Also concerning is that research has linked greater asthma rates in children who live in homes with high levels of cockroach allergens.  In fact, the rate of asthma hospitalization was 3.4 times higher in children whose bedrooms contained high levels of cockroach allergens.[2]

3. Fear of cockroaches – how roaches can affect your mental health 

Having a pest infestation of any sort can have a negative impact mentally. It can cause you to feel embarrassed and isolate yourself because you fear people’s reactions. You worry that if you let anyone into your home, they might see you have a cockroach problem.

A phobia of any sort is not easy to live with, especially a phobia of a pest such as bed bugs, mice, or cockroaches. 

Cockroach phobia (katsaridaphobia)

This is basically having a fear of cockroaches which is an anxiety disorder characterized by intense fear and avoidance of this pest. It may also include irrational fears of contamination, injury, or death because of these pests.

Anxiety and panic attacks

These attacks can occur if you see a bug that you think could be a roach or even the mere thought of them being back in your home.

OCD (obsessive-compulsive disorder)

People can develop OCD after an infestation and regularly feel an overwhelming need to clean their home and remove any germs or traces of contamination caused by the roaches.

Post-traumatic stress disorder (PTSD).

An event caused by extreme distress, such as living with a cockroach infestation can cause PTSD. People who experience this trauma often have worrying pest-related thoughts long after the infestation has been eliminated.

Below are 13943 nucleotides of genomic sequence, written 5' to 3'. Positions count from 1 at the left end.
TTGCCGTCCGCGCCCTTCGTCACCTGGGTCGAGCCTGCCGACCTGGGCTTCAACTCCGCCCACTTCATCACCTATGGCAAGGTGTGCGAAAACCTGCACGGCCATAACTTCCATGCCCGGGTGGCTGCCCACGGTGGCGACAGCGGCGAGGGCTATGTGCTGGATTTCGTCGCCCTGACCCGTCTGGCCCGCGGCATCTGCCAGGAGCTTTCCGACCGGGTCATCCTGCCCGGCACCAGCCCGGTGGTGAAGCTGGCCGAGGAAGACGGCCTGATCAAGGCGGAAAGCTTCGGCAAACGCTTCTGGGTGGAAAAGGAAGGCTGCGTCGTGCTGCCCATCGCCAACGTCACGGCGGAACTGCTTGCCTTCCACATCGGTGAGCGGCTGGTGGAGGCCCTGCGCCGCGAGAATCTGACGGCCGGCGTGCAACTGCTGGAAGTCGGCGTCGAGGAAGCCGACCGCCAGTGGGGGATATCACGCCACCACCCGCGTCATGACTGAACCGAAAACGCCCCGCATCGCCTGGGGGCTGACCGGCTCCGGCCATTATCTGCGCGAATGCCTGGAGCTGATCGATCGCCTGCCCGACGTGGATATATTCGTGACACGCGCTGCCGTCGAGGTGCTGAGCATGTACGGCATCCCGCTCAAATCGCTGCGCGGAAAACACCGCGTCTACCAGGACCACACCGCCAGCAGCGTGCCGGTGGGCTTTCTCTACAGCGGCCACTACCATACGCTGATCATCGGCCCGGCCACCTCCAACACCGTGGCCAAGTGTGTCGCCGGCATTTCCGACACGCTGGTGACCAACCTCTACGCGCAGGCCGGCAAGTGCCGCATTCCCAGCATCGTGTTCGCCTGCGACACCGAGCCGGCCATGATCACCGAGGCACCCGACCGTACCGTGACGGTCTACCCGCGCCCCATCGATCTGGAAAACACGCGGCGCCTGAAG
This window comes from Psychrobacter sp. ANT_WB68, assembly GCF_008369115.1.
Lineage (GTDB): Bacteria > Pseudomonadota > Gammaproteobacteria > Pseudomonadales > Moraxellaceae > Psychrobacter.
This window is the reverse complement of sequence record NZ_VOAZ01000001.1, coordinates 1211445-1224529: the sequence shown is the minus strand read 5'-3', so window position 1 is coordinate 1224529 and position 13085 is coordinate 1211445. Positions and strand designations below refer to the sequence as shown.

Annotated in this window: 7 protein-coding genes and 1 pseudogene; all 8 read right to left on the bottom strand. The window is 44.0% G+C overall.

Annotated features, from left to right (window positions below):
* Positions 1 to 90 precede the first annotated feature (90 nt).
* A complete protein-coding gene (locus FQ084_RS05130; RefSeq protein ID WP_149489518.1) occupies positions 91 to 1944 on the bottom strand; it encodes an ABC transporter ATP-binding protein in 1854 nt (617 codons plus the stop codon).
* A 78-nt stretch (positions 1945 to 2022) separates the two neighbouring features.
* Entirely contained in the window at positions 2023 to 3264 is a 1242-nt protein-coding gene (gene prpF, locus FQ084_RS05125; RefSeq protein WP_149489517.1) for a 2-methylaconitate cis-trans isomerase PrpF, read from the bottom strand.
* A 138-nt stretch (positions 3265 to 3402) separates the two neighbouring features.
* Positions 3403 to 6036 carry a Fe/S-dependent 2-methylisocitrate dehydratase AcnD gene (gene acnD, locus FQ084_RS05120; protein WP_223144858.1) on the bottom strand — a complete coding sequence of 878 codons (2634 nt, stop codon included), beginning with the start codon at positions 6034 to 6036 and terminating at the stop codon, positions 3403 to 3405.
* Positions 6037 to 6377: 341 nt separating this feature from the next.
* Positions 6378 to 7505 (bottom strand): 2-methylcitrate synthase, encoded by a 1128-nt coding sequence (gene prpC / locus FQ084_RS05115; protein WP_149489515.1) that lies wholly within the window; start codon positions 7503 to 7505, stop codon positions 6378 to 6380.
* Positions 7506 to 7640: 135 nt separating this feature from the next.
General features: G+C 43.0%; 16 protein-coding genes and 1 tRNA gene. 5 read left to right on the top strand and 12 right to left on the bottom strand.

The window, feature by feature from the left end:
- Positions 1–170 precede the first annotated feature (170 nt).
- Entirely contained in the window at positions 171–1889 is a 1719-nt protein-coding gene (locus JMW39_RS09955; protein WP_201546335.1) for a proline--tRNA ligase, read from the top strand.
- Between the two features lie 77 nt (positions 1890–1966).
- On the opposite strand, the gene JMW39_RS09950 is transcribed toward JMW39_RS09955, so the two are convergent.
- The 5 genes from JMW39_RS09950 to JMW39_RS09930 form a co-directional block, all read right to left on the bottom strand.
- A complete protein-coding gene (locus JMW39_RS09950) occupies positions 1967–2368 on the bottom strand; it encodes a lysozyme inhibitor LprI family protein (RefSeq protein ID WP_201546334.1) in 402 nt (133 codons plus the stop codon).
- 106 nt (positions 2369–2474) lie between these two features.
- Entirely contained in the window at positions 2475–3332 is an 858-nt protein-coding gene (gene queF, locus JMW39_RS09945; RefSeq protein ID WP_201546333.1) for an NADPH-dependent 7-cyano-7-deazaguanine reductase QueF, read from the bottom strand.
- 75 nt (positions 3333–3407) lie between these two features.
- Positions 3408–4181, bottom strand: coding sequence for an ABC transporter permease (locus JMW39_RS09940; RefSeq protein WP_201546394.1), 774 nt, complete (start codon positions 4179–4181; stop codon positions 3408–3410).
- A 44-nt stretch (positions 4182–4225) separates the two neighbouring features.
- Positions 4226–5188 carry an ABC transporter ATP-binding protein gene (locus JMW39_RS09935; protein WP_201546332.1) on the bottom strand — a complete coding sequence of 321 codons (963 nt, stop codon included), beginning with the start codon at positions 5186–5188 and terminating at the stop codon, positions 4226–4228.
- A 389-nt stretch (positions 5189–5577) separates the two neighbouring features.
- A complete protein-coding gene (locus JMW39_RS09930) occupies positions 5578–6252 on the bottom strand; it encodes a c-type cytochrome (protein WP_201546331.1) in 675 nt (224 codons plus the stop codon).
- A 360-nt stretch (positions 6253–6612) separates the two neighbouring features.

Delusional parasitosis (DP)

DP is another condition where a person believes that their home is infested with cockroaches or a different pest when it isn’t. This is sometimes seen by pest control technicians who are called out to treat a pest but they find no evidence of a pest problem.

The person suffering from DP believes they can feel the roaches crawling on them and often experiences itching and irritation to which the person often scratches or picks at their skin for relief.

These conditions can also lead to misusing pesticides and this impacts everyone in the household, which we’ll cover below.

Dreams about cockroaches

It’s not unusual to dream about cockroaches if you have or have had a roach infestation. These night terrors may be related to feelings of anxiety or fear of these pests crawling over you or of another roach infestation.

In fact, many people experience dreaming about cockroaches after having a roach problem. And while these dreams aren’t necessarily related to the actual presence of roaches, they can still be very frightening.

4. Improper use of pesticides

There are many cockroach-killing insecticides that you can buy in supermarkets and online.  But exposure to pesticides, improper use, and overusing them can cause you and others in your household some nasty health issues ranging from headaches, irritation to your eyes, nose, and throat, and dizziness.

Chronic exposure can cause serious problems such as an increased risk of cancer, and damage to your nervous system.

A survey of 500 randomly selected homes was conducted by the United States Department of Housing and Urban Development in collaboration with the United States Environmental Protection Agency.  They analyzed samples of hard surface kitchen floors and found that most floors in American homes contain insecticide levels that could be high enough for exposure to those who live in the property.

The most frequently detected chemicals were permethrin (89%), chlorpyrifos (78%), chlordane (64%), piperonyl butoxide (52%), cypermethrin (46%), and fipronil (40%).[3]